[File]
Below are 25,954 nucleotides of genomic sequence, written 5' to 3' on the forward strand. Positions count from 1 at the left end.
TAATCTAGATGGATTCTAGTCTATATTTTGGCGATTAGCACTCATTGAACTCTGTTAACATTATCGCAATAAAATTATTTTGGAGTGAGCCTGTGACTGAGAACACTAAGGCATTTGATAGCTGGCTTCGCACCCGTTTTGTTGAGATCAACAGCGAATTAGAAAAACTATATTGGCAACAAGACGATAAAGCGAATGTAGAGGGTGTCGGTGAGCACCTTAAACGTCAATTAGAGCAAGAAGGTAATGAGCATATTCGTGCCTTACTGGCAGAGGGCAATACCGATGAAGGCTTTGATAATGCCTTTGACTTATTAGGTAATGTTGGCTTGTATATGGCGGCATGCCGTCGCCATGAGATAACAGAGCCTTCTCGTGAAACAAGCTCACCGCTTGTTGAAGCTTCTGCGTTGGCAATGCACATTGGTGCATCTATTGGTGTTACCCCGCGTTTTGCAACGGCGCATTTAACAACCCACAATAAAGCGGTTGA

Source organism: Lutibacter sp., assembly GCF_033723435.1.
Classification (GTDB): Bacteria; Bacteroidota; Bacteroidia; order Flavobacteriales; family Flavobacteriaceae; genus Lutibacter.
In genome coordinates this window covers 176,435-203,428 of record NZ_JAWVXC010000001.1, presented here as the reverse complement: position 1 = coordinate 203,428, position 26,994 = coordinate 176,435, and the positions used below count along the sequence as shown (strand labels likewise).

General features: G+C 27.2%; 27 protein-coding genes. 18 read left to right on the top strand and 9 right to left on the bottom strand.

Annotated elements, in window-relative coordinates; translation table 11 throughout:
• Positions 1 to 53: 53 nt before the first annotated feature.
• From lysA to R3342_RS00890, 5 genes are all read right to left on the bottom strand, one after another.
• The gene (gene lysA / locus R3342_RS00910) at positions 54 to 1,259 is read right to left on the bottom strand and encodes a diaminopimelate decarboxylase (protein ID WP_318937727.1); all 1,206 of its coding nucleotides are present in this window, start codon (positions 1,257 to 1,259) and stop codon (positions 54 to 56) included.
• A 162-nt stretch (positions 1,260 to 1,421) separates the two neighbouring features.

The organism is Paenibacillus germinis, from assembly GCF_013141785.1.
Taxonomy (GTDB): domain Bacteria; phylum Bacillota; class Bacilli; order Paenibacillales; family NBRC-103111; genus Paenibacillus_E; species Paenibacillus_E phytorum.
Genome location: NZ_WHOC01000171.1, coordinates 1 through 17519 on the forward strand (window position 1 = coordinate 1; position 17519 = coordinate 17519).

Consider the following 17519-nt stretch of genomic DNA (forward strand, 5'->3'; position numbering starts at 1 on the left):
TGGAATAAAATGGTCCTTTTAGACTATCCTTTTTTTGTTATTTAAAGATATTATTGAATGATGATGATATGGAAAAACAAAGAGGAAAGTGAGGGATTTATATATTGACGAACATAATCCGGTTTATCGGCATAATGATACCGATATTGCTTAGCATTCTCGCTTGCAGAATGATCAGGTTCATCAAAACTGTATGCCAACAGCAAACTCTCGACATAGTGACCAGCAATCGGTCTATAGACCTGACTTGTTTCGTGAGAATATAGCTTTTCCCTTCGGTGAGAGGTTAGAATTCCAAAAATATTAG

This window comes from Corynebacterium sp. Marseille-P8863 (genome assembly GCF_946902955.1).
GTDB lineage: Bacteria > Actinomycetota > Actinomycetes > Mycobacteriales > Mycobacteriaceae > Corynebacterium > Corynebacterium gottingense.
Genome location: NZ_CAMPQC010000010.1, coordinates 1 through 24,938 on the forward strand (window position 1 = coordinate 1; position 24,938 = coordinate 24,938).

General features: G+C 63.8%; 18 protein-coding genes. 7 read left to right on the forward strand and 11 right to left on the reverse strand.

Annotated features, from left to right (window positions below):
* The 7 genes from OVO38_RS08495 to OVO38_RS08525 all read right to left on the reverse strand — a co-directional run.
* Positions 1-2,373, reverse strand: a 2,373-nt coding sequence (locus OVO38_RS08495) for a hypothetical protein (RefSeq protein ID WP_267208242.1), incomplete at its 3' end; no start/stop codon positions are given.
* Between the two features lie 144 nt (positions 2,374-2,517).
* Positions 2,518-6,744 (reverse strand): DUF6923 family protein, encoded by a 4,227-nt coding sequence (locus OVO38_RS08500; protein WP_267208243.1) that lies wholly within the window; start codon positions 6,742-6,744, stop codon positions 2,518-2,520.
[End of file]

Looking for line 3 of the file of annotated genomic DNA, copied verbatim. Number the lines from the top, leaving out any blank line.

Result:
Source organism: Lutibacter sp., assembly GCF_033723435.1.